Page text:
Bile duct MCQs
Questions in bile ducts and biliary system are very common in surgery Exams. Bile duct injuries, Management of Cholangiocarcinoma, Diagnosis of Cholangiocarcinoma are asked in most exams
Q1. Endoscopic stone extraction from Common Bile Duct (CBD) is possible only in
a) Multiple bile duct stones
b) Intrahepatic bile duct stones
c) Multiple Gallstones
d) Prior Gastrectomy
Q2. Which of the following is not the functions of bile?
a) Excretion of toxins and normal cellular metabolites
b) Absorbtion of lipids
c) Cholesterol excretion
d) Absorbtion of water soluble vitamins
Q3. What is the management of choledochal cyst (bile duct cyst) adherent
to portal vein?
a) Excision and Roux en y hepaticojejunostomy
b) Internal drainage into roux en y jejunal limb
c) Hepatic lobectomy
d) The internal lining of the cyst can be excised, leaving the external portion of the cyst wall intact.
Q4. In the classification of cholangiocarcinoma of hepatic duct hilum (Klatskin tumor) by site, Type II is
a) Confined to the common hepatic duct
b) Involve the bifurcation without involvement of secondary intrahepatic ducts
c) Tumors extend into either the right or left secondary intrahepatic ducts, respectively.
d) Involve the secondary intrahepatic ducts on both sides.
Q5. What is not true regarding laparoscopic bile duct injuries?
a) As surgeon experience goes beyond twenty cases rate of bile duct injusry decreases.
b) The rate of laparoscopic bile duct injury is approximately 0.8%
c) Most of the injuries are due to errors of judgement and skill
Q 6. Brown pigment stones, false is
a)They are earthy
b) stones Seen in Asian population
c) Easily breakable
d) All the above
Answers in Bile Ducts
Approximately 7% to 15% of patients undergoing cholecystectomy have common bile duct stones
1% to 2% of patients managed with laparoscopic cholecystectomy without a cholangiogram for gallstones present after the cholecystectomy with a retained stone.
Endoscopic sphincterotomy and stone extraction was introduced more than 20 years ago and permits common bile duct stones to be removed without the need for conventional surgery
Endoscopic stone extraction iis difficult in multiple gallstones, intrahepatic stones, large gallstones, impacted stones, duodenal diverticula, prior gastrectomy, bile duct stricture.
Sabiston 17 th page 1618
Bile functions in two important ways in the human body
1st Liver is the major site of detoxification. bile transport allows excretion of toxins and normal cellular metabolites
2nd important function of the bile is to form micelles which helps in absorbtion of lipids. in the deficiency of bile there is malabsorbtion of fat soluble vitamins
Bile also functions to remove excessive cholesterol
Bile has no role in absorbtion of water soluble vitamins like vitamin B
Total cyst excision with Roux-en-Y hepaticojejunostomy is the definitive procedure for management of types I and II choledochal cysts.
In cases whereby there is significant inflammation, it may be impossible to safely dissect the entire cyst way from the anterior surface of the portal vein. In these circumstances, the internal lining of the cyst can be excised, leaving the external portion of the cyst wall intact.
Type III cysts are typically approached by opening the duodenum, resecting the cyst wall with care to reconstruct and marsupialize the remnant pancreaticobiliary ducts to the duodenal mucosa.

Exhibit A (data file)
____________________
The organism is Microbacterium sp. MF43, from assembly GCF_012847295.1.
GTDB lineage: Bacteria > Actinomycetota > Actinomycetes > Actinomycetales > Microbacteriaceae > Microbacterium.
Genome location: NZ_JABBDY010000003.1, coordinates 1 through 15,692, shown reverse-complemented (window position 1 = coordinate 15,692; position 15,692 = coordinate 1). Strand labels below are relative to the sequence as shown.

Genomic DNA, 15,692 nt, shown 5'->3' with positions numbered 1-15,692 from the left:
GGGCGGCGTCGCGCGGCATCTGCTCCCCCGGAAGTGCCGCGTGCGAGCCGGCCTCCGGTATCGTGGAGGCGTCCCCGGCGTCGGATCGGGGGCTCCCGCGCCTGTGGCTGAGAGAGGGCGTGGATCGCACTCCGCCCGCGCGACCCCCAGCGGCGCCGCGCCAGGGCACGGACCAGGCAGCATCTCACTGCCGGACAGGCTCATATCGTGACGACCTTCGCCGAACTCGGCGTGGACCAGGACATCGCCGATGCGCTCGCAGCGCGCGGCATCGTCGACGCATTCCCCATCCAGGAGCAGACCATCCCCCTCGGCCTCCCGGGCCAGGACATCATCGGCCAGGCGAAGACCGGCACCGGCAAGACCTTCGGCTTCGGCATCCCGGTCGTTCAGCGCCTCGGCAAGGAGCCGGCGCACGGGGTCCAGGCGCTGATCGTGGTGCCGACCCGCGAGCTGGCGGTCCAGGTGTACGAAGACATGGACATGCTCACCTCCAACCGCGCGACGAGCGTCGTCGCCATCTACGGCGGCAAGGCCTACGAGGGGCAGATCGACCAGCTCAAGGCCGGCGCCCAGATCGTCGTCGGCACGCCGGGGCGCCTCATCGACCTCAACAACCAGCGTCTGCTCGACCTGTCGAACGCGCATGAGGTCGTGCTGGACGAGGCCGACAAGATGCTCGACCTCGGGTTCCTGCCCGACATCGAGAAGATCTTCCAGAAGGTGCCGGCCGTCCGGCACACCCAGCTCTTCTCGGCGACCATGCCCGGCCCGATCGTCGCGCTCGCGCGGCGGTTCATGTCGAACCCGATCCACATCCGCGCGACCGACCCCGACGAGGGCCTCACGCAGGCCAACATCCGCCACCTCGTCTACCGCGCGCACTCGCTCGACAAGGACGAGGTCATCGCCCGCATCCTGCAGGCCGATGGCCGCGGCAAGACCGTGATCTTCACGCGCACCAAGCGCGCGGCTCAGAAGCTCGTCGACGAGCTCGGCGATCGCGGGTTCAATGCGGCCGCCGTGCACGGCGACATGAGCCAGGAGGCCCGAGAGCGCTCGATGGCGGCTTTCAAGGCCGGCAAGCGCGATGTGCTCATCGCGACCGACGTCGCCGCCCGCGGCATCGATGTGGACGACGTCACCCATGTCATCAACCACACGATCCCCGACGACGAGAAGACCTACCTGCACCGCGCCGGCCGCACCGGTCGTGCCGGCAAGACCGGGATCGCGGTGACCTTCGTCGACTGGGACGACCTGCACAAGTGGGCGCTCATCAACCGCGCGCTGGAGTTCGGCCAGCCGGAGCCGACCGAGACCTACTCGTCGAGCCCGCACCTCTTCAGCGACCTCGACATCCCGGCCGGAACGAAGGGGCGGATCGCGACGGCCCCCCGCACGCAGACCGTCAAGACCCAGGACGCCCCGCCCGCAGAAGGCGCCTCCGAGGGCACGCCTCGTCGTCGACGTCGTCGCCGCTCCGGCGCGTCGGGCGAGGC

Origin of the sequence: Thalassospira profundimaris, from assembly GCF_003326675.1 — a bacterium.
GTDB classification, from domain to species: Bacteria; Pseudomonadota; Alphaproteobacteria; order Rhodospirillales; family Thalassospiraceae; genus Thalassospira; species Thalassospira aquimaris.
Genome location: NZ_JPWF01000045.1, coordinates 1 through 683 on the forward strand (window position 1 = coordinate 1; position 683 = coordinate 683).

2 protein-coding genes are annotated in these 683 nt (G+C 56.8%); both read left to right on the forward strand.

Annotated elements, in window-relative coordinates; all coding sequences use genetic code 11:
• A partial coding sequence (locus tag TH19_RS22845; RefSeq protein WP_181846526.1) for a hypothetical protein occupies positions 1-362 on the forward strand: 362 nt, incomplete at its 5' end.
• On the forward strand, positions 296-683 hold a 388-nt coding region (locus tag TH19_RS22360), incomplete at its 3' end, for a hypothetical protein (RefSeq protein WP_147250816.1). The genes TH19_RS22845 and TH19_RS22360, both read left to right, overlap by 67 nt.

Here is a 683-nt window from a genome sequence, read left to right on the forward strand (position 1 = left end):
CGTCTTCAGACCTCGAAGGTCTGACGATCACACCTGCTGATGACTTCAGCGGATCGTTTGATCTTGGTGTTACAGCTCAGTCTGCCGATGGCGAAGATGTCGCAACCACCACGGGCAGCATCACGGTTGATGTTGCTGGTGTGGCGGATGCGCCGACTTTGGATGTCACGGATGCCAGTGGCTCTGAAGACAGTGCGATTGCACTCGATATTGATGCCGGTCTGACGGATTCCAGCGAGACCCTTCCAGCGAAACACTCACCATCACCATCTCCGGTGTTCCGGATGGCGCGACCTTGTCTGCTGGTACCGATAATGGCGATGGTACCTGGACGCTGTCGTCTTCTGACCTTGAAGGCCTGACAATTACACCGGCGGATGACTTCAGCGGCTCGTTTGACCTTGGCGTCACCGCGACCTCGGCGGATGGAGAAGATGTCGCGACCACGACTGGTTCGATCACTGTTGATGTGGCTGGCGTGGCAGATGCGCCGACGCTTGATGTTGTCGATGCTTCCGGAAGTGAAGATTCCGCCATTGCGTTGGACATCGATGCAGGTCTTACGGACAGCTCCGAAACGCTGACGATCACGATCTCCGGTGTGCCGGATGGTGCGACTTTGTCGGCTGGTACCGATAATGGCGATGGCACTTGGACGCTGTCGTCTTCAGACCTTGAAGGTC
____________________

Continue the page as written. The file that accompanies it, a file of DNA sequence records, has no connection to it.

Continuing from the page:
In type IV cysts, the bile duct excision is coupled with a lateral hilar dissection to perform a jejunal anastomosis to the lowermost intrahepatic cysts. If the intrahepatic cysts are confined to a single lobe or segment, hepatic resection may be indicated.
The treatment of type V cysts involving both lobes is usually palliative with transhepatic or U tubes until liver transplantation can be performed.
Type I cysts represent 80% to 90% of cases and are simply cystic dilations of the common bile duct. Type II cysts are represented as a diverticulum arising from the common bile duct. Type III cysts are also referred to as choledochoceles and are isolated to the intrapancreatic portion of the common bile duct and frequently involve the ampulla. Type IV cysts are second in frequency and represent dilation of both intrahepatic and extrahepatic bile ducts. In type V cysts, only the intrahepatic ducts are dilated.
Type I cysts represent 80% to 90% of cases and are simply cystic dilations of the common bile duct. Type II cysts are represented as a diverticulum arising from the common bile duct.
Type III cysts are also referred to as choledochoceles
Type IV cysts are second in frequency and represent dilation of both intrahepatic and extrahepatic bile ducts.
In type V cysts, only the intrahepatic ducts are dilated.
Bismuth classification of perihilar cholangiocarcinoma by anatomical extent.
Type I tumors common hepatic duct
Type II tumors involve the bifurcation without involvement of secondary intrahepatic ducts.
Type IIIa and IIIb tumors extend into either the right or left secondary intrahepatic ducts, respectively. Type IV tumors involve the secondary intrahepatic ducts on both sides.
All are true but most of the injuries are due to visual perceptual illusion and not error of skill.
Brown pigment stones are earthy in texture and are typically found in the bile ducts, especially in Asian populations.
Brown stones often contain more cholesterol and calcium palmitate and occur as primary common duct stones in Western patients with disorders of biliary motility and associated bacterial infection